3 Things I Had to Give Up After Diagnosis
Last updated: August 2019
In 2011, I was diagnosed with ulcerative colitis. If I knew then what I know now, I think it would not have been as difficult for me when I realized that getting into remission wouldn’t be so simple. But the truth is, nothing can prepare you for a diagnosis with a disease for which there is no cure. When you’re diagnosed with inflammatory bowel disease, you can pretty much expect it to change your life forever (unless you’re one of the very, very lucky ones to only flare once).
A diagnosis turns your life upside down. I had to give up several things after diagnosis and I’m willing to bet that I’m not the only one.
Things I had to give up after my UC diagnosis
I gave up my black belt
I was very physically active in Shotokan karate when my symptoms hit. I was six months away from getting my black belt. I had plans to work hard and learn my forms and participate in several tournaments (my sensei even told me I was a shoe-in for state champion). And then the diarrhea began.
I kept going to class anyway... but it was difficult. I got winded easily and the thought of having to go to the bathroom was constantly on my mind. Then, I began having bloody bowel movements. I got dizzy several times during class and had to sit down. Finally, I went to the doctor and got my diagnosis. I was prescribed steroids and sadly, that’s what eventually led to me putting a halt on my classes. My joints swelled up and I was in excruciating pain. It was awful. I was devastated.
Sadly, about four months after diagnosis, I moved to another state to be closer to my boyfriend and didn’t find a suitable replacement dojo. I hope to one day get back into it... but until then, I’m still just a brown belt with a dream.
I lost my dignity
I can remember the whole diagnosis process. It was long and strenuous. It was frightening. At one point, when handing a stool sample to a nurse, I remember saying, “I feel like I’ve lost all my dignity...” She laughed and told me it was no big deal... but I had a previous experience at a different clinic where two nurses made it clear that it was a big deal and that my stool sample was so disgusting they complained about it very loudly. I was poked and prodded in very private places (my butt!). I was stabbed with multiple needles and asked very personal questions. Eventually, those sorts of things kind of became the norm... but for a while, I definitely felt like my dignity was gone...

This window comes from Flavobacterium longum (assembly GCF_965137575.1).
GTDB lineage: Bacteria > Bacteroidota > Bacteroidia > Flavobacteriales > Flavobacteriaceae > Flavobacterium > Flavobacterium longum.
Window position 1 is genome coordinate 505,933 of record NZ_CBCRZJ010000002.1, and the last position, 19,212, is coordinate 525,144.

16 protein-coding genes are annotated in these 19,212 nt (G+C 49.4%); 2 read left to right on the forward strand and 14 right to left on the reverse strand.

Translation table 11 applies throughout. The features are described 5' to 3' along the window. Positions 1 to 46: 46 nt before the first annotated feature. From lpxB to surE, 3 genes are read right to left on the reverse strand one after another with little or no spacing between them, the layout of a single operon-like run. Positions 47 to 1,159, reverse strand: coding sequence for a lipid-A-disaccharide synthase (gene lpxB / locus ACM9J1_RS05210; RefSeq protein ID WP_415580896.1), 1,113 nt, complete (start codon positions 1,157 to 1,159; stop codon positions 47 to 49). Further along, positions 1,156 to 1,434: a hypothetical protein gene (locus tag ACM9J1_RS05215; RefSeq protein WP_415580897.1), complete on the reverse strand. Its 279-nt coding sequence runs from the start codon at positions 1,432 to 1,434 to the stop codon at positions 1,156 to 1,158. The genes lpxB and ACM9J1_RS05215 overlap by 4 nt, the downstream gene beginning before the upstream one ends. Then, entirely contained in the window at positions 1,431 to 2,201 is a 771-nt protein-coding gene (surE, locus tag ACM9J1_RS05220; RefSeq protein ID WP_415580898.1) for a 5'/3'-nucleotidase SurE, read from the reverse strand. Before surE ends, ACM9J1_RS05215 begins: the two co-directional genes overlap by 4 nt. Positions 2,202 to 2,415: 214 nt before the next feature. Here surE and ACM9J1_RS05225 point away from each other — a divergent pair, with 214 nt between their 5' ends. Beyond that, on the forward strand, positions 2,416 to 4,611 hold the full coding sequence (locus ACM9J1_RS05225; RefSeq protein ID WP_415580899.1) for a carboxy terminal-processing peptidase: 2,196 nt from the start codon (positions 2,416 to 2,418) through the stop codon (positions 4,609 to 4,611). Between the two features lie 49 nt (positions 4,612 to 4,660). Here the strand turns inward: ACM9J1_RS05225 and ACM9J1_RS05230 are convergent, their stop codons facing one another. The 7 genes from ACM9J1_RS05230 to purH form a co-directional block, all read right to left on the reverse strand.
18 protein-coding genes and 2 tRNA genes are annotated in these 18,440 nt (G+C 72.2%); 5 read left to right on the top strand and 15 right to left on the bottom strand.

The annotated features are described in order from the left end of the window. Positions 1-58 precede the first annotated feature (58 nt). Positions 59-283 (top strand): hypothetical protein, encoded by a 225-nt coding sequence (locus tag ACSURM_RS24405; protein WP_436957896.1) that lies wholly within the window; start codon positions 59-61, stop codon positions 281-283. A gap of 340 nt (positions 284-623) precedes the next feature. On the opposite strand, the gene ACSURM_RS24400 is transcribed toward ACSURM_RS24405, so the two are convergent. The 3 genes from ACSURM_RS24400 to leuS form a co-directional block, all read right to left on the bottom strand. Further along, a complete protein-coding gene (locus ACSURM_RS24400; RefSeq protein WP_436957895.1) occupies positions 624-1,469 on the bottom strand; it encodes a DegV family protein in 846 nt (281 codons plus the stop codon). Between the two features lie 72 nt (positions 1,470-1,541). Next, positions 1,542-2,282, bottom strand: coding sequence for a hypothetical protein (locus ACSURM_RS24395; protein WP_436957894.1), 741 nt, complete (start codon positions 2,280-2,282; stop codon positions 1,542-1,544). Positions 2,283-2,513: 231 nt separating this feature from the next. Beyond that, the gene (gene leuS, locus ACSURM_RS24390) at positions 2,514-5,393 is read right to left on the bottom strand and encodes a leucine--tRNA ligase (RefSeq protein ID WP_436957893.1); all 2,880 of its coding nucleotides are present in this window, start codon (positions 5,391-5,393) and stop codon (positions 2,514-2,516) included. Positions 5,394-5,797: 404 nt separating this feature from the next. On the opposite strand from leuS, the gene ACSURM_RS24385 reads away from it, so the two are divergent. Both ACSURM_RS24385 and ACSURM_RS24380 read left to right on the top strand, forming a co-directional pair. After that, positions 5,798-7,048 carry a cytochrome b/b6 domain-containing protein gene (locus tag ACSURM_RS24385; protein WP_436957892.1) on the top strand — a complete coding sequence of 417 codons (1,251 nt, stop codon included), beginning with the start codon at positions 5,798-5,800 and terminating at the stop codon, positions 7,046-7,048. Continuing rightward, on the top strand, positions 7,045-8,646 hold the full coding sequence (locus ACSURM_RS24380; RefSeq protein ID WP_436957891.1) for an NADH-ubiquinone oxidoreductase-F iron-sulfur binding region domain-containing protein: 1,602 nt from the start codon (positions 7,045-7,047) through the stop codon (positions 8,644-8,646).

I gave up my healthy lifestyle and sense of self
This one is kind of obvious, but it took a while for this one to sink in for me. I was in denial for a very long time after initial diagnosis. I thought I’d just take a few pills and get back to my normal everyday living. It was a major blow when I realized it wasn’t going to be so simple as that. It took months for me to even begin feeling “ok” again… and even then, my life has never been the same. I lost myself. Ulcerative colitis changed me. It was difficult, but it was a process that I had to go through. Eventually I learned to accept my new life… but I definitely had to learn how to mourn my old one.
A few positives that came out of my diagnosis
Being diagnosed with a chronic illness is hard. It’s frustrating. But if I take a look at the big picture, I can say that it isn’t necessarily all bad. Had I not been diagnosed, there are some things I would have never learned about myself or about life. Had I not been diagnosed, my relationship with my husband would not be as strong as it is today. And I wouldn’t have had the opportunities that I now have. I wouldn’t have met the amazing and wonderful friends I have today. I believe that whenever you have to give up something, it’s to make room for something even better. And who can really complain about that?
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